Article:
Broward County

BSO suspends deputy as it investigates TMZ airport shooting video

Passengers run for cover at FLL airport

Passengers run for cover following a shooting at Fort Lauderdale-Hollywood International Airport.
Up Next
Passengers run for cover following a shooting at Fort Lauderdale-Hollywood International Airport.

A Broward Sheriff’s deputy has been suspended with pay while BSO investigates who leaked surveillance video that showed the first moments of Friday’s mass shooting at Fort Lauderdale-Hollywood International Airport.

The deputy is Michael Dingman, a BSO deputy for 21 years and a member of the Dive Rescue Team who makes $75,673 in base salary. The policies Dingman’s alleged to have violated number four: discretion; conformity to laws; conduct unbecoming an employee; and disclosure or use of confidential criminal justice information.

Before joining BSO, the 46-year-old Dingman served in the U.S. Army Aviation unit from 1987-95, according to his LinkedIn page.

The video in question, showing the shooter firing his first shots as he walks through the Terminal 2 baggage claim area, wound up on the website Five shooting victims died Friday. Another six were injured in the shooting, with scores more injured in the ensuing panic.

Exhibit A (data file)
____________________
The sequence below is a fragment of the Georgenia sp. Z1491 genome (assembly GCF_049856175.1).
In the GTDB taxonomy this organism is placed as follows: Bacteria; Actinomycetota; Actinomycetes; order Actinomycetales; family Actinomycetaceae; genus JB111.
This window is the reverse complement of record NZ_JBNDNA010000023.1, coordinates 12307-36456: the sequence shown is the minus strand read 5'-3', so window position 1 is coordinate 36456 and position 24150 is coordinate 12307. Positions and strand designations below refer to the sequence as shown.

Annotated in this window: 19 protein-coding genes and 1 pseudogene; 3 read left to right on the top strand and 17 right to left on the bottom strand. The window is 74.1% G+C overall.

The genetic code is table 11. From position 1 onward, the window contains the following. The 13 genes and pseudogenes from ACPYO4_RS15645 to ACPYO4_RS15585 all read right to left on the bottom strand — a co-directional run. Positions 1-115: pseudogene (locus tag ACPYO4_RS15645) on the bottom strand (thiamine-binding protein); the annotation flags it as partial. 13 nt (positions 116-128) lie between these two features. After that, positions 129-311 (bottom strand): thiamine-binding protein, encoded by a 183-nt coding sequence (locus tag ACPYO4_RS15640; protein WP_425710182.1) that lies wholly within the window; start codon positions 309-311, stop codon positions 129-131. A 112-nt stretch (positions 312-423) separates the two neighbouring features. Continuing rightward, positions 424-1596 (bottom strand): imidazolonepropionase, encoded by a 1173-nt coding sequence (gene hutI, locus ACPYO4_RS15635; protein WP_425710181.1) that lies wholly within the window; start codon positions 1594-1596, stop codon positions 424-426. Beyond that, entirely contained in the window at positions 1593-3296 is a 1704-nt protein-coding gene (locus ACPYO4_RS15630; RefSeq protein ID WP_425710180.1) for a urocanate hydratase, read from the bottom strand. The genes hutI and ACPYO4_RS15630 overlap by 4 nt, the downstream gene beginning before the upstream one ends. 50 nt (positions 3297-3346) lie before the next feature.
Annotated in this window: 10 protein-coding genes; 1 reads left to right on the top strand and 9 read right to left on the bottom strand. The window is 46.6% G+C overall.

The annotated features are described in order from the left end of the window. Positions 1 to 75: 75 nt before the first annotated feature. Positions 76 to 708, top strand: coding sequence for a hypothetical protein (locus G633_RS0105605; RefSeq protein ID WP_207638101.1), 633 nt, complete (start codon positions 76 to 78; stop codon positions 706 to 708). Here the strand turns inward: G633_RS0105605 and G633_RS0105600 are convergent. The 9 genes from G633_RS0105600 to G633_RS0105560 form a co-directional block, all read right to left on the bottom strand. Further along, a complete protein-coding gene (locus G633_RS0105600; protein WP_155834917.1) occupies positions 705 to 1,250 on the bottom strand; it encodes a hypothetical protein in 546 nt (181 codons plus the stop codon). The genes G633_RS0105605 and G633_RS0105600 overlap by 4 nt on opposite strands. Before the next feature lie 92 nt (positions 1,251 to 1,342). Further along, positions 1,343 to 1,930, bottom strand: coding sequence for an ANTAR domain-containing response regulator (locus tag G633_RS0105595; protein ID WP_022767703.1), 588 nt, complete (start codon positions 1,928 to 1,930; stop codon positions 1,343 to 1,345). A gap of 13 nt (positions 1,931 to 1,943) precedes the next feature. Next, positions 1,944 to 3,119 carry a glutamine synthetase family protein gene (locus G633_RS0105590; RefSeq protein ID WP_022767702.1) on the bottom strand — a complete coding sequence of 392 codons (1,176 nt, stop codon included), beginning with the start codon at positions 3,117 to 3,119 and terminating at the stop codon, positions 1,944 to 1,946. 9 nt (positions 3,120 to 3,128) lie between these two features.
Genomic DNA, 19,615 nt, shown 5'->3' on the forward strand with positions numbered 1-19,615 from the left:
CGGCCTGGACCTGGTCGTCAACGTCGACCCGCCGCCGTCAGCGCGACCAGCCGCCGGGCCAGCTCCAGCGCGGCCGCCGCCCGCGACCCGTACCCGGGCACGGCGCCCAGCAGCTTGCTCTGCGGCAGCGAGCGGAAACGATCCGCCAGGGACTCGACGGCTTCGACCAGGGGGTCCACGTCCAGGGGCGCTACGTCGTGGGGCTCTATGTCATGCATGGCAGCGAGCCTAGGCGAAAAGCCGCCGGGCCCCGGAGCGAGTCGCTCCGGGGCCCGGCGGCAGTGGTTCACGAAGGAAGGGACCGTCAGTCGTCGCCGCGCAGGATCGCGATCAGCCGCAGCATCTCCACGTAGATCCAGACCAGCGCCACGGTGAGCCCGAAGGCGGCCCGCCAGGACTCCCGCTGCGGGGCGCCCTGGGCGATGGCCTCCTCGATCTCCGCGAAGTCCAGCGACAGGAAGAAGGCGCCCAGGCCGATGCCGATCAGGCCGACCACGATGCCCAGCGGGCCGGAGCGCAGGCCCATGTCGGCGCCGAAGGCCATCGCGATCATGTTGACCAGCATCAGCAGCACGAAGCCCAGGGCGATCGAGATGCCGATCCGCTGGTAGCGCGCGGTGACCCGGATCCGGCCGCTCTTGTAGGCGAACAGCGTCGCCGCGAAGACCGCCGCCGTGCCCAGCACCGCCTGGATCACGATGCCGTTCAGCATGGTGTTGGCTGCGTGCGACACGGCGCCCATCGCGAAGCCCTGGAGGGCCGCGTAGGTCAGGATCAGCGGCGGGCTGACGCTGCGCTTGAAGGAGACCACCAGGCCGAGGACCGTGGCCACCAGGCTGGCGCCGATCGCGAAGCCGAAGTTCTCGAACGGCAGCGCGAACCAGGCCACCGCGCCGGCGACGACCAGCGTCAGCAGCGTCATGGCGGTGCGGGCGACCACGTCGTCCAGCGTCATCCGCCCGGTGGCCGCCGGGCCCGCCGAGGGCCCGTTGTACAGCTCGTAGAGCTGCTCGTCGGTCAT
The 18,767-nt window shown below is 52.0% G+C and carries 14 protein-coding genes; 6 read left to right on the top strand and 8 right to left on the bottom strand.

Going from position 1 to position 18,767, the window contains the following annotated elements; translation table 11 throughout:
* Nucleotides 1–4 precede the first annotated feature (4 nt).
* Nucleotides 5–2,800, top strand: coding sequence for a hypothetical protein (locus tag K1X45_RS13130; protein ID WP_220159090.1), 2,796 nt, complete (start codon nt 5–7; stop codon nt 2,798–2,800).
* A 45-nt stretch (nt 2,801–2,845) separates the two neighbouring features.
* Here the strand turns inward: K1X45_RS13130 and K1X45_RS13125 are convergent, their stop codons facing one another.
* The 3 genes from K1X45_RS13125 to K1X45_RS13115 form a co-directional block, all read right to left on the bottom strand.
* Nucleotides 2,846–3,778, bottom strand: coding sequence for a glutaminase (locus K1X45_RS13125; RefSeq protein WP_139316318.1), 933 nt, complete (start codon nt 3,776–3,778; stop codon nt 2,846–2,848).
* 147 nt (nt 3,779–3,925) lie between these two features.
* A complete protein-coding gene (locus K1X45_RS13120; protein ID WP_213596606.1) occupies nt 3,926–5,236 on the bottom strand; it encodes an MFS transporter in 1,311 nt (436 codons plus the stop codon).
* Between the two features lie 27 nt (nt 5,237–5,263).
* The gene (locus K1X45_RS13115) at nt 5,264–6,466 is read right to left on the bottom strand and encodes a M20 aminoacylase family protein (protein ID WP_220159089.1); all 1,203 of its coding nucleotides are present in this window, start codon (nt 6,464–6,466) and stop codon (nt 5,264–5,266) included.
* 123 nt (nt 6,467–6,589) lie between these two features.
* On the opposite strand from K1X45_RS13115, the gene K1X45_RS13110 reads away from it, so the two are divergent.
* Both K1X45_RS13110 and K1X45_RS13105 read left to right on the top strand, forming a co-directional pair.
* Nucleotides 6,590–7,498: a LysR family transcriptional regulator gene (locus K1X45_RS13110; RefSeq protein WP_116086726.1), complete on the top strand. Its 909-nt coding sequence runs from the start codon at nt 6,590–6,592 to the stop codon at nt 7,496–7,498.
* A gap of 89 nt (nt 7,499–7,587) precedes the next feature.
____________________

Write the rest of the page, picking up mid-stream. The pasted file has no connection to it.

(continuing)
Broward Sheriff Scott Israel said investigators are trying to determine whether anyone was paid for the tape, according to the Sun-Sentinel.

Esteban Santiago, a 26-year-old U.S. Army combat veteran, was charged with killing and injuring nearly a dozen travelers with a handgun at Fort Lauderdale-Hollywood International Airport. If convicted, Santiago, a New Jersey native who was raised in Puerto Rico, faces the death penalty or life in prison.

Esteban Santiago suspected of rampantly shooting 13 people at Fort Lauderdale-Hollywood International Airport on Friday afternoon, killing five and injuring eight, is a decorated U.S. Army Iraq veteran who flew to South Florida from Alaska — where

In response to public records requests for the 911 calls, airport surveillance video, incident reports and other information commonly garnered by the media under Florida’s public records laws, BSO issued a statement Monday: “All records related to the active criminal investigation, whether conducted by BSO and/or the FBI, are exempt from public disclosure while the investigation is active per FSS 119.071(2)(c)1 and (2)(c)2, and may be subject to other exemptions as well.”

In a statement issued via e-mail, Israel said, “Our investigation is moving forward. We are making progress and aggressively pursuing this case. Today, I suspended a deputy with pay in connection with this active investigation.“

David J. Neal: 305-376-3559, @DavidJNeal

Related stories from Miami Herald